Calls for help from frustrated downtown Seattle business owners – KIRO 7 News Seattle

ByShannon J. Cortes

Feb 28, 2022

SEATTLE — A call for help from some Seattle business owners caught up in the chaos downtown.

“Mayor, where are you, Mr. Bruce Harrell?” asked a frustrated owner, Leyla Farange. “I need you here to see what’s going on!”

This is after a recent wave of violence on 3rd Avenue left one person dead.

Some downtown Seattle business owners say they fear for their livelihoods and their lives.

Just yesterday a man was shot and killed at 3rd and Pine. A week ago and a block away, a 48-year-old man was shot and seriously injured.

Now the owner of a popular downtown sandwich shop is closing until the area is secured.

Some owners say they are determined to stay. But this afternoon, KIRO 7 got a glimpse of what they say they have to manage every day.

Inside the Century Square building on 3rd Avenue, the longtime owner of Cafe Zum Zum confronted someone he believed was trying to rob his restaurant.

“Yeah, it’s an everyday story,” Shaw Mahmood said. “You know, there are so many homeless people out there. They’ll come in and we won’t look, and they’ll grab the tape, they’ll steal money. They’ll steal anything they can grab. We are tired of everyday history.

This daily story has been put together over the past week.

A man was fatally shot Sunday afternoon half a block at 3rd and Pine. Last Monday, a man was shot and seriously injured half a block in the other direction.

Now, the owner of this sandwich shop has temporarily closed her downtown store.

Those who remain say they feel abandoned by city leaders.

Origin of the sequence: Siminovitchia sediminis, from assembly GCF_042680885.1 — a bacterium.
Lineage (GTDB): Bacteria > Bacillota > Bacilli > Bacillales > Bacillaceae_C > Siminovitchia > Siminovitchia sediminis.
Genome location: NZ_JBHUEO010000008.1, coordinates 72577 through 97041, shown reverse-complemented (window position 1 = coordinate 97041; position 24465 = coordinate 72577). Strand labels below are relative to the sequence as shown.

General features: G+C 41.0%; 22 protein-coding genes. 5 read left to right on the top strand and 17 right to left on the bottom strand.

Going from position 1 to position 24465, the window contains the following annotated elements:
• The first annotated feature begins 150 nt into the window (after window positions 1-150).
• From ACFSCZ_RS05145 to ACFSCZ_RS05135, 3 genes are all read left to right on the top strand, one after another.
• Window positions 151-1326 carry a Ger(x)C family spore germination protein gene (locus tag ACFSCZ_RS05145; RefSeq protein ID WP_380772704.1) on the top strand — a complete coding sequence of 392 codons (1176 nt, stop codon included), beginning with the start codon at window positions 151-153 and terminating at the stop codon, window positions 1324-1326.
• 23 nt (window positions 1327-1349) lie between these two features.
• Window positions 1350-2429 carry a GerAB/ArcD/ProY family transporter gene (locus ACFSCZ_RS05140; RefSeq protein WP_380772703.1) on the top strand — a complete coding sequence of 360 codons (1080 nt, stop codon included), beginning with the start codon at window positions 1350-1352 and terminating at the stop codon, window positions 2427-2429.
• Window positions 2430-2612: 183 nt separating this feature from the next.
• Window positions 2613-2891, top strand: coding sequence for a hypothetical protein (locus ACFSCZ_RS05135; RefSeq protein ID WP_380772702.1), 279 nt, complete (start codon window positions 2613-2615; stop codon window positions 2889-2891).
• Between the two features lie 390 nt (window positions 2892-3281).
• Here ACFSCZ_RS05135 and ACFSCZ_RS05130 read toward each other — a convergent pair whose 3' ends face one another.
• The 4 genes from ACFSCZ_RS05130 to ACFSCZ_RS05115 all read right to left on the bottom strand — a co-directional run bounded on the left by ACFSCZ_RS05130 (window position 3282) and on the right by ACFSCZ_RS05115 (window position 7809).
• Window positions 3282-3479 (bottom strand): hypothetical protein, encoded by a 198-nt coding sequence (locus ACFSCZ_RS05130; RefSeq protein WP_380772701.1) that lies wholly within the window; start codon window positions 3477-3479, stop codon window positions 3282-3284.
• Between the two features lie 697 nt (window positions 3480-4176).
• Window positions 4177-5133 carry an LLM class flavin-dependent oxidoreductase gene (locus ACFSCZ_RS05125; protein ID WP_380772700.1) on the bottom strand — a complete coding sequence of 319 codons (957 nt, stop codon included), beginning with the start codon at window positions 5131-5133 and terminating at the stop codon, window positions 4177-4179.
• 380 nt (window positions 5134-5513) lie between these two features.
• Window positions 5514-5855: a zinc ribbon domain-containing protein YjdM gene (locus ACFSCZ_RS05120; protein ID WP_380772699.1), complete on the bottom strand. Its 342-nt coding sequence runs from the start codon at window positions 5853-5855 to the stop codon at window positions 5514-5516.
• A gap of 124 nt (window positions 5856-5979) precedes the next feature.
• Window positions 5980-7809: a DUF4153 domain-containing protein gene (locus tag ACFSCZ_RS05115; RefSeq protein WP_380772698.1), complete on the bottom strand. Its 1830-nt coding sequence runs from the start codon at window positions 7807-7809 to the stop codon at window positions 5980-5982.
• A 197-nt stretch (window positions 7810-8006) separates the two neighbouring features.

“So I have to worry about someone shooting me?” asked Leyla Farange, owner of Gyro’s Place. “What is it? Mayor? Where are you?”

“Well, I’ll answer that,” Mayor Bruce Harrell said.

We took their concerns to the mayor.

“The level of crime, the lack of public safety, as mayor, is unacceptable to me,” he said.

But Harrell says his efforts are hampered by an inadequate police force.

“I inherited 900 officers, 500 less than I would like to be,” he said. “But I ask our officers to do the best they can with what they have right now as I recruit new officers.”

Meanwhile, it remains a reality in what was once a thriving downtown.

“I was 9 years old when the war between Iran and Iraq started,” Farange said. “I survived this. But I don’t know if I can survive this!

Business owners say their problems worsened after Little Saigon was cleaned up. They believe that many of those who were there came here.

The mayor says he has no supporting data.

But he says he hears them.

And he and his staff strive to hold those who break the law accountable.

But all of this, he says, will take time.